“I have to get over it. There is no way around it. I mean, I don’t know. I feel frustrated, you know, that I let an opportunity like this go by. Serving 40-15, any game I probably win — I don’t know what the stat is — 90-something percent.
“So it should sting, like you said, for a bit. The question is how long? It won’t be long, but it’s disappointing talking about a great match like this, losing, even though I was right there, you know. I don’t know. Having Juan Martin come in and having to hit something past me that’s very uncomfortable for him, and you pick the wrong side and you’re like, Why am I picking the wrong side? Is it him or me?
“What is it? You just don’t know. Next thing you’re shaking hands and congratulating your opponent. It’s like, Okay, too good. You move on.”
After an amazing 2017, and his great start to 2018, he admitted that after his injury issues of 2016 he had a better appreciation of coming back from injury.
“I think I appreciate more the guys who have been hurt, because I was in that position now. Because that’s the part I didn’t quite understand, you know. When guys had to do surgery and rehab, you know, what you go through, you can’t put yourself into their position if you’ve never had it. So I think I definitely have big appreciations what you go through when you are hurt.”
Del Potro: ‘I have everything I want’
In his first Indian Wells final since 2013, he had been tested a couple of times on his way to the final and admitted he was tired and would need a good long rest but history was made as he was the first Argentine to claim the Indian Wells title in its history (since 1976).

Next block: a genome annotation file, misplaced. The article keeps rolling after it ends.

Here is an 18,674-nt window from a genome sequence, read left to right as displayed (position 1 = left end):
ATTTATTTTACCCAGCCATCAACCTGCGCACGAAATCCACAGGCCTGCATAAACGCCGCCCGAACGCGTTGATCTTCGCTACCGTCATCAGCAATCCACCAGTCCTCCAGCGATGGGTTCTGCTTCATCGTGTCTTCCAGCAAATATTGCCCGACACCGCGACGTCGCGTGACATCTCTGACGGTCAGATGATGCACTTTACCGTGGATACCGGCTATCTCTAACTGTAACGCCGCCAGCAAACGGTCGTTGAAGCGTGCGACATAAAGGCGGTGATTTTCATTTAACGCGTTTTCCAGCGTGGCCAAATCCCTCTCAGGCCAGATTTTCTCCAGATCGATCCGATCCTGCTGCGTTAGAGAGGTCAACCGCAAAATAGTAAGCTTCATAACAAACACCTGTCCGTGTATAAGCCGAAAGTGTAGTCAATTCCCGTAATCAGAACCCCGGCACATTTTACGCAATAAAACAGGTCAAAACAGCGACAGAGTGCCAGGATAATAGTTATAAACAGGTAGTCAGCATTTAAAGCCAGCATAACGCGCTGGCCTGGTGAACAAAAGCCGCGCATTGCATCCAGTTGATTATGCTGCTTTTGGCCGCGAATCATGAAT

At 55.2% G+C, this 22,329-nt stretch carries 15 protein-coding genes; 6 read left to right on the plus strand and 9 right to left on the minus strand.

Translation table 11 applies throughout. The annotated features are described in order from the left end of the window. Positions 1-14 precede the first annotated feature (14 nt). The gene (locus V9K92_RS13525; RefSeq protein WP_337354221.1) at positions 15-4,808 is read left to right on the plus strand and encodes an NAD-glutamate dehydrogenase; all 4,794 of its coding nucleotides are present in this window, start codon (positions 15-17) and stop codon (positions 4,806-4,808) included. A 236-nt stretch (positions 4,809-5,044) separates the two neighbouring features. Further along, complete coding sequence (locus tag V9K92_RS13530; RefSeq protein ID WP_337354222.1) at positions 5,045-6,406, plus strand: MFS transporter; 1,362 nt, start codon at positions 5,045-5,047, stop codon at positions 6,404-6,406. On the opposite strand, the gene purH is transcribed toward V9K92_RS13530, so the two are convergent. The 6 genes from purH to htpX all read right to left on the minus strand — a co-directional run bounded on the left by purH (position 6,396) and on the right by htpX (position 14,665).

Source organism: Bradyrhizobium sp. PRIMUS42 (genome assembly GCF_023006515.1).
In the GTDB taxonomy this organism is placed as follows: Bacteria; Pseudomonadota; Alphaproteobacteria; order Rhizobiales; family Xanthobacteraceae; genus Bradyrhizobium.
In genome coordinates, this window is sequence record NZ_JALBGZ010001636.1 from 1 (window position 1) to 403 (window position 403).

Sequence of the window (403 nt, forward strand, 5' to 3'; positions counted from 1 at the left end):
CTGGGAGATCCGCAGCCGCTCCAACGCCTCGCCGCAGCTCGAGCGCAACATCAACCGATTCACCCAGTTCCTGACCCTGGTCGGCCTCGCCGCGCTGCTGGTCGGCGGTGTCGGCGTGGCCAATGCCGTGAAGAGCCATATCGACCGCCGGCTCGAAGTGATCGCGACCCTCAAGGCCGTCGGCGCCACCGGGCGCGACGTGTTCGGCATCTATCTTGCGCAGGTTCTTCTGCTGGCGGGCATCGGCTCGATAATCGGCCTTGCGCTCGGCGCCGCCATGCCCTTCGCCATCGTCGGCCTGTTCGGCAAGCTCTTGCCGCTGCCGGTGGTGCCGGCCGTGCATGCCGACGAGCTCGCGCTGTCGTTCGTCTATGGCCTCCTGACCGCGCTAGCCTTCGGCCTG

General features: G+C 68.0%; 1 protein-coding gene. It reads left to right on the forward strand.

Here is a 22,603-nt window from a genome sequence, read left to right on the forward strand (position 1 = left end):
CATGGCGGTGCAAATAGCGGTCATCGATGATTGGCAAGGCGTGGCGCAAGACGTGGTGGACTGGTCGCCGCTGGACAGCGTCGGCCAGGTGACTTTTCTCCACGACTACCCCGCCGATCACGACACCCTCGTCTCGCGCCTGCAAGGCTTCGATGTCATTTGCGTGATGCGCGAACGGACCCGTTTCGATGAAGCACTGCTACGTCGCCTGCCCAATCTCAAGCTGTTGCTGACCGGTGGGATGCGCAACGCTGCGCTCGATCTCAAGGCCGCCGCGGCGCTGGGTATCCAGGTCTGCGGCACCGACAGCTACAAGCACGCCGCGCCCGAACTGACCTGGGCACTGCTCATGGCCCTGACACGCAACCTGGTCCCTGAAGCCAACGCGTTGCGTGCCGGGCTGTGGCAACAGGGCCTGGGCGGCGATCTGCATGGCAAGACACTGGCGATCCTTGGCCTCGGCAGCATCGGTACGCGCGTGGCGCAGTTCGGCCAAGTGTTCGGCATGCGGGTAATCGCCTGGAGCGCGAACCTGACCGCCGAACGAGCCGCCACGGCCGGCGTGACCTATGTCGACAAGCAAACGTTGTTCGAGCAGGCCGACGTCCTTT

More than that, after tough surgeries that affected his confidence in his game, his comeback had been all but complete, as he explained.
“I couldn’t imagine this moment. I mean, everybody knows I was really close to quit tennis before my third surgery on my left wrist. And after that, I made a big effort to come back and play tennis with the slice. Then with my backhand, it wasn’t good to play at this level.
“But then during the Olympics game, after the Djokovic match, my tennis life change again. I took a good way to feel happy again with tennis life. I won the Davis Cup and I say, Okay, I don’t have any more pressure to play tennis because I won everything what I wanted except Masters 1000 (smiling), but today I did.
“So I just — I have everything what I want, and I want to keep improving my game to see what can I do?”
So what now for the man who has achieved everything he wanted to, at times against great odds?
“I cannot believe I won this tournament, beating Roger in a great final and level of tennis. We played great tennis today. I’m No. 6 in the world, I think? Which is so good to me. And I’m excited to keep working. I’m not expecting — I not expect to go up in the ranking. I don’t care about the numbers. I just want to keep winning title like this if I can. But the first thing is try to be healthy during the whole year and play where I like to play. Now I have to do a smart schedule on clay to feel 100% for the rest of the season.”
The Miami Open takes place between 21 March and 1 April.